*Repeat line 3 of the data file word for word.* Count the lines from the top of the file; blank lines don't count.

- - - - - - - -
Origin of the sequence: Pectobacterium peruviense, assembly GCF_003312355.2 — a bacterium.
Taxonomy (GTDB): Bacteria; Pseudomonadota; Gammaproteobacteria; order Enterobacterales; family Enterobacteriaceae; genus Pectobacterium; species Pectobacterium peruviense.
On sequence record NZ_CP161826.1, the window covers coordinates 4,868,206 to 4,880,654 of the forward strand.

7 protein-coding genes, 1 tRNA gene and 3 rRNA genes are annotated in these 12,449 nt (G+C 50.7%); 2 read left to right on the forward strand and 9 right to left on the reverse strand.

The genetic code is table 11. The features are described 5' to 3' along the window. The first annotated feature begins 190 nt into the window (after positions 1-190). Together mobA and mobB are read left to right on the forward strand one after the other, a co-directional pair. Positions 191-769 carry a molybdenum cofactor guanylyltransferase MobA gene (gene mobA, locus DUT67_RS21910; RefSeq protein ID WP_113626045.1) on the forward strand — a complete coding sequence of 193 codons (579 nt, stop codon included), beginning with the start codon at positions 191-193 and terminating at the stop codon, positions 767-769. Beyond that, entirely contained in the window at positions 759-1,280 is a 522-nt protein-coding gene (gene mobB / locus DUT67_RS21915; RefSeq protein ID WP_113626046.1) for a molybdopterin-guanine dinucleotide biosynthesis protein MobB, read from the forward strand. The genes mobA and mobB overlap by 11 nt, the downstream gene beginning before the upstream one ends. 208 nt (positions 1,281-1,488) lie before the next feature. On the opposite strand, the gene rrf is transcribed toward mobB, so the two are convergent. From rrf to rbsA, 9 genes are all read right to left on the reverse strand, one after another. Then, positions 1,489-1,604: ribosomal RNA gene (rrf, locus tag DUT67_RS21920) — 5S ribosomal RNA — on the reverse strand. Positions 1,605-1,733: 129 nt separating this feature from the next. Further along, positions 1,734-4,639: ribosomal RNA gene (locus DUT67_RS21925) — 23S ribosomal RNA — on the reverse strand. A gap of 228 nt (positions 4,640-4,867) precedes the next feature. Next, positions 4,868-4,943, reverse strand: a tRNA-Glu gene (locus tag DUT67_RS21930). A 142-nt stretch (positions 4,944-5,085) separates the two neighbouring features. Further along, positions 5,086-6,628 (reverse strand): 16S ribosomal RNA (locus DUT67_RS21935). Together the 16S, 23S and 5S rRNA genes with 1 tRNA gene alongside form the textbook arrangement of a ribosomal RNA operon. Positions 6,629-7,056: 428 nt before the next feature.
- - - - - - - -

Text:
On sequence record NZ_CP161826.1, the window covers coordinates 4,868,206 to 4,880,654 of the forward strand.